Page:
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Boaz looking to lead by example for Lakers


Blake Boaz won’t always show up on the scoresheet for the Fort Frances Lakers this season, but his impact on the outcome will not go unnoticed by those with an eye for the game.

The 18-year-old is a defensive-minded forward who excels at the little things that make a big difference, especially when the marbles are on the line.

“I’ll be a guy that takes care of my own end first and hopefully chips in offensively from time-to-time,” Boaz remarked.

The MacGregor, Man. native is a positive influence both on and off the ice for a young team trying to find its way in Junior ‘A’—and that’s no better exemplified than by the “A” he wears on his jersey.

“We have a lot of rookies on the team, and even having that one year makes a world of difference,” noted Boaz, who played 54 games for the MJHL’s Neepawa Natives in his rookie junior campaign last season.

“I remember my first game; I was star-struck out there and lost,” he admitted. “It’s a whole new level.

“My first 10 games I was all nerves because you are suddenly going up against older, faster, and bigger guys.

“From [Midget] ‘AAA’ to Junior ‘A’ was a major jump,” he added.

Lakers’ head coach Wayne Strachan said Boaz’s leadership skills have shown through from the get-go.

“For a young guy with experience, he was unanimously voted in as a captain,” Strachan said. “He is a player that knows the game and adapts to the style of the game when he has to.

“He will draw a big role for us as a defensive-minded centre, but has the ability to chip in offensively,” Strachan added. “[He’s] a player that comes prepared and works hard all the time in practice, dry-land [training], and games.”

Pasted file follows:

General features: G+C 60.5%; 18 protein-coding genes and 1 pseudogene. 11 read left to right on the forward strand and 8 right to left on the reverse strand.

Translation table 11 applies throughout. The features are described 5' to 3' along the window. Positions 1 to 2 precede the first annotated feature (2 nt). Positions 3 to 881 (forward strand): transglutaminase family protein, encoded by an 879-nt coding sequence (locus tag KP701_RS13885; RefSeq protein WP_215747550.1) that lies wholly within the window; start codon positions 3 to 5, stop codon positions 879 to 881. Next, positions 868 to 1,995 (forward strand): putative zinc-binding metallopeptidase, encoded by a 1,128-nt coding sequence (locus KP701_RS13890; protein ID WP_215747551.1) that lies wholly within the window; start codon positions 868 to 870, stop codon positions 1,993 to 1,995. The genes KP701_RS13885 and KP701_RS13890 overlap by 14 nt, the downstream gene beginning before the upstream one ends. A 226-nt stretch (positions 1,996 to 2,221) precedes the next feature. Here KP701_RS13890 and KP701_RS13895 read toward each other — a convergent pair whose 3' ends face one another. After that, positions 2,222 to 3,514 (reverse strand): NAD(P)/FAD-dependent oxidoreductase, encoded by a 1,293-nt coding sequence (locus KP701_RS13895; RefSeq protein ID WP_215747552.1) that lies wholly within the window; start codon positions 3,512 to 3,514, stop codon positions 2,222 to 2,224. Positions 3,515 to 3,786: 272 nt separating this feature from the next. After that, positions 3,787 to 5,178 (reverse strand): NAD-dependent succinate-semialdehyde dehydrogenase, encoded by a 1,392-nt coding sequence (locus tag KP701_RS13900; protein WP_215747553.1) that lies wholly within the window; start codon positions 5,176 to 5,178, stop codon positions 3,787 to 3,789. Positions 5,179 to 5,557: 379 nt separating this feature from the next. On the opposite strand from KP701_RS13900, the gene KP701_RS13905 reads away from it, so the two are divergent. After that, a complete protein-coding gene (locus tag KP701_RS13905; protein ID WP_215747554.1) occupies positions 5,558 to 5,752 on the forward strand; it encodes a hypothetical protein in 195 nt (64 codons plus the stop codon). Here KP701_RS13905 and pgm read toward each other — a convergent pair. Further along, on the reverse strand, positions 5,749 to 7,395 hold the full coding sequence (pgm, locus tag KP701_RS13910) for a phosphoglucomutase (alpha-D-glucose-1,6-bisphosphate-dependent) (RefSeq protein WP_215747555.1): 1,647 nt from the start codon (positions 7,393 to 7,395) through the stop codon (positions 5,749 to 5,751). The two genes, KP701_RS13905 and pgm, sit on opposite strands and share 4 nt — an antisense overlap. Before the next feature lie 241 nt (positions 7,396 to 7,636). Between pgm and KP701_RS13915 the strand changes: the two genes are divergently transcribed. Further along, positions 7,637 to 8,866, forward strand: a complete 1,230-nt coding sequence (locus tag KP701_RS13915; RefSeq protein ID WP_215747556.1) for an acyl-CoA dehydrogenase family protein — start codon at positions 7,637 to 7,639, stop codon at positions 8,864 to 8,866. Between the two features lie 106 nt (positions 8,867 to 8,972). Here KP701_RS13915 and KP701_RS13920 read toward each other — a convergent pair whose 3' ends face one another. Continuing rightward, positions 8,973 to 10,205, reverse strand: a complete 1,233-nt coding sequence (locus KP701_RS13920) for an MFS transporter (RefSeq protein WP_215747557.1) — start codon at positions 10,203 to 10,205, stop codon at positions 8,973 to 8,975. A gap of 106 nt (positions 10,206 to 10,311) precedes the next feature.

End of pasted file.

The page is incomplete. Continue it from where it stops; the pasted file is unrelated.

Boaz brings a cool, confident demeanor he hopes will rub off on his teammates.

“It’s a whole new level, so I just try to be confident out there and help relax the young guys,” he reasoned.

Boaz found himself on the outside looking in when Neepawa brought in a new coach for this season, and was thankful for the opportunity to contribute here with the Lakers.

“New coach in Neepawa changed things up with recruits, so they sent me here,” he explained. “I talked to [Wayne Strachan] a little bit right when they were organizing camp because it was last-minute here.

“One of the things I liked when I talked to Wayne was [NCAA] Div. III,” he added. “There’s a Div. III league right in our backyard [Duluth], so there’s a Div. III scout at practically all of our games.

“It never hurts to get looked at.”

Despite having an eye towards his future after junior hockey, Boaz is enjoying the present playing the sport he loves full-time.

“I’m not prepared for school yet; not sure what I want to do for a living,” he admitted. “But [junior hockey] is a pretty good set-up. You live and eat for free and play hockey, so I can’t complain.

“I’ve still got a couple of years before I go off to school. I’m not quite ready to grow up yet,” he smiled.

Boaz is billeting, along with teammate Jake Ransom, with Dave and Brenda Gustafson, and said he has nothing but good things to say about the town of Fort Frances thus far.

“It’s a nice town, nothing to complain about,” he remarked. “From what I’ve seen, it’s a hockey town and everyone loves their hockey here, and that’s what you want.

“Bigger crowds than I’m used to back home in MacGregor, that’s for sure,” Boaz added with a laugh.

“It’s no fun playing in front of an empty rink, so I like that.”

The 5’10”, 180-pound forward scored his first SIJHL goal against the Wisconsin Mustangs last Wednesday night, and now has three points in five games on the season.

He’s riding a three-game point streak going into tonight’s game in Dryden against the Ice Dogs.

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